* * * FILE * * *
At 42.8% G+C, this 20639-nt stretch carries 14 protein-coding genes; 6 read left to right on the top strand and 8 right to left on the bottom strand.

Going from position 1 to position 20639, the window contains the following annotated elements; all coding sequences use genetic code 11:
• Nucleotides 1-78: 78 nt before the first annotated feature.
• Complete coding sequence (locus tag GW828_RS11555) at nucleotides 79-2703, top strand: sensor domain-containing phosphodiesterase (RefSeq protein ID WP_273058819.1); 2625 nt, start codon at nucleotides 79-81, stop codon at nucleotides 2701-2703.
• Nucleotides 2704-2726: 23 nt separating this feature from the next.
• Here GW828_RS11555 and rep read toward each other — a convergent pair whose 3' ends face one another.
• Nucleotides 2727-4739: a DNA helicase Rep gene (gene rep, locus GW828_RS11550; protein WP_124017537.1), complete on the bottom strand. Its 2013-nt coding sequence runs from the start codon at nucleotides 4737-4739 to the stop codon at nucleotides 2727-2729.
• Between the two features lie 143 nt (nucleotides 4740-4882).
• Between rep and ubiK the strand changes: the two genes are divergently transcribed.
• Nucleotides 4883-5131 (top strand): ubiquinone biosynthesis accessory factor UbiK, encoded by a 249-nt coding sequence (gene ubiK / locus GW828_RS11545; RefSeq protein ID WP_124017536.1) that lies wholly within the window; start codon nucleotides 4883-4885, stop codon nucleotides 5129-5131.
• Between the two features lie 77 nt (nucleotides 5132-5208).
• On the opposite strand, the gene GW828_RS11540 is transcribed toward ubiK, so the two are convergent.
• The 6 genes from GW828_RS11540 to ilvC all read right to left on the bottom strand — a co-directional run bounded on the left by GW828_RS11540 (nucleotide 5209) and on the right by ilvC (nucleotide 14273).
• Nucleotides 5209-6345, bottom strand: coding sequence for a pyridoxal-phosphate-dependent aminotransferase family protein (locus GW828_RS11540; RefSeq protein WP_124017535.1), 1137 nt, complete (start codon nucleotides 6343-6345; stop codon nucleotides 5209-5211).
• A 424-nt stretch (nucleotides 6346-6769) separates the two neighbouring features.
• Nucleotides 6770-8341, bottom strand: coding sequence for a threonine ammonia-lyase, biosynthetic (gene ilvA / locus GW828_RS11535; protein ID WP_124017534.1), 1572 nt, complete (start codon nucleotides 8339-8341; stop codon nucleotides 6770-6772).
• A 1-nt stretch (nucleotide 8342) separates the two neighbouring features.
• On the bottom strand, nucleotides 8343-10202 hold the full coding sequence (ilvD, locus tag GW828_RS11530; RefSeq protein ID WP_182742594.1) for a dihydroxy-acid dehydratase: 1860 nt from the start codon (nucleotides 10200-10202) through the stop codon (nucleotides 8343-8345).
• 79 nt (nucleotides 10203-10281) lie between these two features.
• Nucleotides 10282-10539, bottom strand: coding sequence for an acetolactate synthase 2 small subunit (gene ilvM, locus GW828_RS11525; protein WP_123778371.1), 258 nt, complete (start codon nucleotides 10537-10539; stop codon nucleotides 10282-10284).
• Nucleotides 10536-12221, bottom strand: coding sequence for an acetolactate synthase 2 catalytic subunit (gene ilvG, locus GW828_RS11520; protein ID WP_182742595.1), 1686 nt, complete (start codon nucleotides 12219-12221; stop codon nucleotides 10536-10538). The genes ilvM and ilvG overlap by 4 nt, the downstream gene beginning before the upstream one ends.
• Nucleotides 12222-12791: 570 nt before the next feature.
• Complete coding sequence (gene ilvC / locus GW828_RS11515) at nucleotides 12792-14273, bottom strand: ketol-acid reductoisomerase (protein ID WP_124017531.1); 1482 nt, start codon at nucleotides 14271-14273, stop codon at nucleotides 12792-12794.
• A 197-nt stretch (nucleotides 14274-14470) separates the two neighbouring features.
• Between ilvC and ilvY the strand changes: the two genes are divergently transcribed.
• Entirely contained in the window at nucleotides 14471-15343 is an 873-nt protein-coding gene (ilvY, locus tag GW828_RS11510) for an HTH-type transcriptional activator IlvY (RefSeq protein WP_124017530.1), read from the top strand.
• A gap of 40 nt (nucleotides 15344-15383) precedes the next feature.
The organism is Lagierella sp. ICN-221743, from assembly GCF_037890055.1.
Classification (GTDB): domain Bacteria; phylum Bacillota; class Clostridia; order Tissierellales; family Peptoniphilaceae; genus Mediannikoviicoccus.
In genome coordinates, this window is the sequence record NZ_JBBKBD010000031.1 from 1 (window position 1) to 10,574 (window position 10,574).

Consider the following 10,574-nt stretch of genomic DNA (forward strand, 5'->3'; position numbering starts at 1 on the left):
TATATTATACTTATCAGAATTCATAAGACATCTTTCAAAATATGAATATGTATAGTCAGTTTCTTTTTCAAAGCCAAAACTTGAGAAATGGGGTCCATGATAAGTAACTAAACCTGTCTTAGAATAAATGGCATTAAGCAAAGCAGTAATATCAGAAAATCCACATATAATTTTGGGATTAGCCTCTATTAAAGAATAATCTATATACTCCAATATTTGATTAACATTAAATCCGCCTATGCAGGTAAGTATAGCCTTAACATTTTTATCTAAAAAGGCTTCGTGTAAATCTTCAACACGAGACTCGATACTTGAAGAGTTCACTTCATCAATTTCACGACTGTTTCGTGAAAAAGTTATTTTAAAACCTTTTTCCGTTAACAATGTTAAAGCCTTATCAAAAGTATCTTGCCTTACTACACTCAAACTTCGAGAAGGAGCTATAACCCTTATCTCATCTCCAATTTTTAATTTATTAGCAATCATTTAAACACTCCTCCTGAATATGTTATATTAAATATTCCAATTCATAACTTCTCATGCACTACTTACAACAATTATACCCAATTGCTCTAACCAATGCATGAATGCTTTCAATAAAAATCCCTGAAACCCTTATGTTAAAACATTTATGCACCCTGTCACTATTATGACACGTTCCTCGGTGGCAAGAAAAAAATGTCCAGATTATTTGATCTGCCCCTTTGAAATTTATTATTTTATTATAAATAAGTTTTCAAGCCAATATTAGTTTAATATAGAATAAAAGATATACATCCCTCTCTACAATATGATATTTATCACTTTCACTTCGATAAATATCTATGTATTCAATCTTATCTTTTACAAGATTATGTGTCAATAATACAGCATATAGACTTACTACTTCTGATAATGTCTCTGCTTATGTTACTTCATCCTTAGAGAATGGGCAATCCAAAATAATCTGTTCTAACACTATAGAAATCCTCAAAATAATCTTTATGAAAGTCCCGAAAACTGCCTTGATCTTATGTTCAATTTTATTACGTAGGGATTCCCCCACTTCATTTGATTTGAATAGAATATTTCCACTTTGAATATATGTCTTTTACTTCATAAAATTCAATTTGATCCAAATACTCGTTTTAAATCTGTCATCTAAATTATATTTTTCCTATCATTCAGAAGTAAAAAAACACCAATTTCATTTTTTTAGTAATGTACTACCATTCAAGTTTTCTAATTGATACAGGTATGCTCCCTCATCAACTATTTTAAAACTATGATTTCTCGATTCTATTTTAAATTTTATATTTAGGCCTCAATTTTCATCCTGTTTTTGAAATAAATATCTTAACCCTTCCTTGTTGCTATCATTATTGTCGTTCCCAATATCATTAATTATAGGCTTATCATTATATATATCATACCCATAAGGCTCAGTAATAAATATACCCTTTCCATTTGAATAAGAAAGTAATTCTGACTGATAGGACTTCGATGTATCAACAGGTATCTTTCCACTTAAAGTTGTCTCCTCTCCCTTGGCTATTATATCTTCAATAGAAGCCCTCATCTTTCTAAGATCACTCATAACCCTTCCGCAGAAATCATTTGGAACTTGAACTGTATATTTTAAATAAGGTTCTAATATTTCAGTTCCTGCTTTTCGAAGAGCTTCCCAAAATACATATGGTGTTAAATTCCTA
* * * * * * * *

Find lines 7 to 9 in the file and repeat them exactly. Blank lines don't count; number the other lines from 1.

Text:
• Nucleotides 2727-4739: a DNA helicase Rep gene (gene rep, locus GW828_RS11550; protein WP_124017537.1), complete on the bottom strand. Its 2013-nt coding sequence runs from the start codon at nucleotides 4737-4739 to the stop codon at nucleotides 2727-2729.
• Between the two features lie 143 nt (nucleotides 4740-4882).
• Between rep and ubiK the strand changes: the two genes are divergently transcribed.